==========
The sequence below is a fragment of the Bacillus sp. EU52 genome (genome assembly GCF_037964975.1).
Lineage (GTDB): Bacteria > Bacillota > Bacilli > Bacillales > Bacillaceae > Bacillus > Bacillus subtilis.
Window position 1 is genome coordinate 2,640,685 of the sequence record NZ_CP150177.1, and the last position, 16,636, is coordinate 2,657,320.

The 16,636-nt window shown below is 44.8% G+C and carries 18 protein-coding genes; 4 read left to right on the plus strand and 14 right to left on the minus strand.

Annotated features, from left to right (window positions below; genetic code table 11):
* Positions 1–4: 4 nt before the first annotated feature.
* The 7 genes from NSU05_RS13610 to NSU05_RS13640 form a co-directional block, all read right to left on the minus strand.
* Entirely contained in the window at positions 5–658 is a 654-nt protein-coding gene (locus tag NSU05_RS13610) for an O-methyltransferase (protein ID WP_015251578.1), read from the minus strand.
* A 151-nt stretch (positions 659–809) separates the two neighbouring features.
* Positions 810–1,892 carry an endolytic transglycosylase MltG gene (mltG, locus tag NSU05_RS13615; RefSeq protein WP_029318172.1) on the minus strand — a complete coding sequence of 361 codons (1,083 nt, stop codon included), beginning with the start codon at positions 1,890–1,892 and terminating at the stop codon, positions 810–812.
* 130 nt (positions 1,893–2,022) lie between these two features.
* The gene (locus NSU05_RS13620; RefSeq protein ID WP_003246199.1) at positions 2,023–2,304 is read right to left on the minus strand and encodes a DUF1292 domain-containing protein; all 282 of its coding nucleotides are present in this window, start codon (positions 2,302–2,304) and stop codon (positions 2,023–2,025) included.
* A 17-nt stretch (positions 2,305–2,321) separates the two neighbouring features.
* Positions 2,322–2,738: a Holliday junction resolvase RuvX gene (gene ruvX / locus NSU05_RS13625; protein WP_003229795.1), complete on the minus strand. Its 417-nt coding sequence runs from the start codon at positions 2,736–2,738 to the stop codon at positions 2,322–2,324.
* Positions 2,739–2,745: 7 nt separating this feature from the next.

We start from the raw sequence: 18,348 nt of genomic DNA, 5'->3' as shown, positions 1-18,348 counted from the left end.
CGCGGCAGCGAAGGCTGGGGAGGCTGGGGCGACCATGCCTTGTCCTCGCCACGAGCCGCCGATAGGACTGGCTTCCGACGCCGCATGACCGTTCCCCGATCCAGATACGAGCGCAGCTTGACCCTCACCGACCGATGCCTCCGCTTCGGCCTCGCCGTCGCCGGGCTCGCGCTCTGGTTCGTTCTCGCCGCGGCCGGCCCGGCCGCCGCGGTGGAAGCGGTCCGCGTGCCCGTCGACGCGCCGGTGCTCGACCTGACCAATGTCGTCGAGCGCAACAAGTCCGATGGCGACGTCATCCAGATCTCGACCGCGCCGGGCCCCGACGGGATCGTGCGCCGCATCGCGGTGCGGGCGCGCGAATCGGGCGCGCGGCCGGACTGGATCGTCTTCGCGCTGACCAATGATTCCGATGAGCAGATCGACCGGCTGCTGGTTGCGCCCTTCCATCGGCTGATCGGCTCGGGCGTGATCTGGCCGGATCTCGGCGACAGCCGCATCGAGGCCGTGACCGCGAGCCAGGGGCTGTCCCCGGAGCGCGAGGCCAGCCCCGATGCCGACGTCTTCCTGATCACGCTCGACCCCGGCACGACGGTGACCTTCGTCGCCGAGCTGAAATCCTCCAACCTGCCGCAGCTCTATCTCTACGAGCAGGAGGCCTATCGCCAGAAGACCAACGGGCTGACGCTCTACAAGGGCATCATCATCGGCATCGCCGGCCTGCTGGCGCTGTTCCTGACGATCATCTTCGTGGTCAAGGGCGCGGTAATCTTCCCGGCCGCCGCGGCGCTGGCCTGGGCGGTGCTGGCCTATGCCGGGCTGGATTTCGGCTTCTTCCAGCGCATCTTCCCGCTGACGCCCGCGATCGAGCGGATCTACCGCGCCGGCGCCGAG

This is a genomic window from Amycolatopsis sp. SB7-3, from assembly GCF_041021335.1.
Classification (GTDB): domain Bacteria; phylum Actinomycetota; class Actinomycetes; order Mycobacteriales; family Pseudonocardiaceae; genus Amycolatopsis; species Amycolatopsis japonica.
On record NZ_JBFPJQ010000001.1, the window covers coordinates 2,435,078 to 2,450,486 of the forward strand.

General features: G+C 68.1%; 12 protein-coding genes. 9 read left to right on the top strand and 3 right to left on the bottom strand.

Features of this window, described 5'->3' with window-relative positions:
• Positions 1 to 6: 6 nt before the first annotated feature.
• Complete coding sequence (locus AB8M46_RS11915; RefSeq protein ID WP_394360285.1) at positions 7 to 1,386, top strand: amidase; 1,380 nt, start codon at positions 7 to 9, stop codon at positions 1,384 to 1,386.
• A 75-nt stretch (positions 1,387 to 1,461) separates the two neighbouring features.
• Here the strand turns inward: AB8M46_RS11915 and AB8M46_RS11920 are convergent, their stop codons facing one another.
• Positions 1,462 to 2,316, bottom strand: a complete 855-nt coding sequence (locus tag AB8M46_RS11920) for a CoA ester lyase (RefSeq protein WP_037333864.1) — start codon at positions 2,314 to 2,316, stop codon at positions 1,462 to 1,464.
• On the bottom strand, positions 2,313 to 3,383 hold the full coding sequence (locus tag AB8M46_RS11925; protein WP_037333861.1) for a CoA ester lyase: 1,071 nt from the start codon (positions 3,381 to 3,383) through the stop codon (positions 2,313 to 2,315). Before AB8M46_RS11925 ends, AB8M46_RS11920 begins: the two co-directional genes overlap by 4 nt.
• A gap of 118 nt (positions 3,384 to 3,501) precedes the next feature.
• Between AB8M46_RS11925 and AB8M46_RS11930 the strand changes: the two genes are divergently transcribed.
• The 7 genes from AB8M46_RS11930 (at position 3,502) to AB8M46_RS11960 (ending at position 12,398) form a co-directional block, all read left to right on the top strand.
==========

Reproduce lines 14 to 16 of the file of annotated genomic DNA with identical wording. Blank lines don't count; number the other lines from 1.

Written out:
* Positions 2,322–2,738: a Holliday junction resolvase RuvX gene (gene ruvX / locus NSU05_RS13625; protein WP_003229795.1), complete on the minus strand. Its 417-nt coding sequence runs from the start codon at positions 2,736–2,738 to the stop codon at positions 2,322–2,324.
* Positions 2,739–2,745: 7 nt separating this feature from the next.

We start from the raw sequence: 18,348 nt of genomic DNA, 5'->3' as shown, positions 1-18,348 counted from the left end.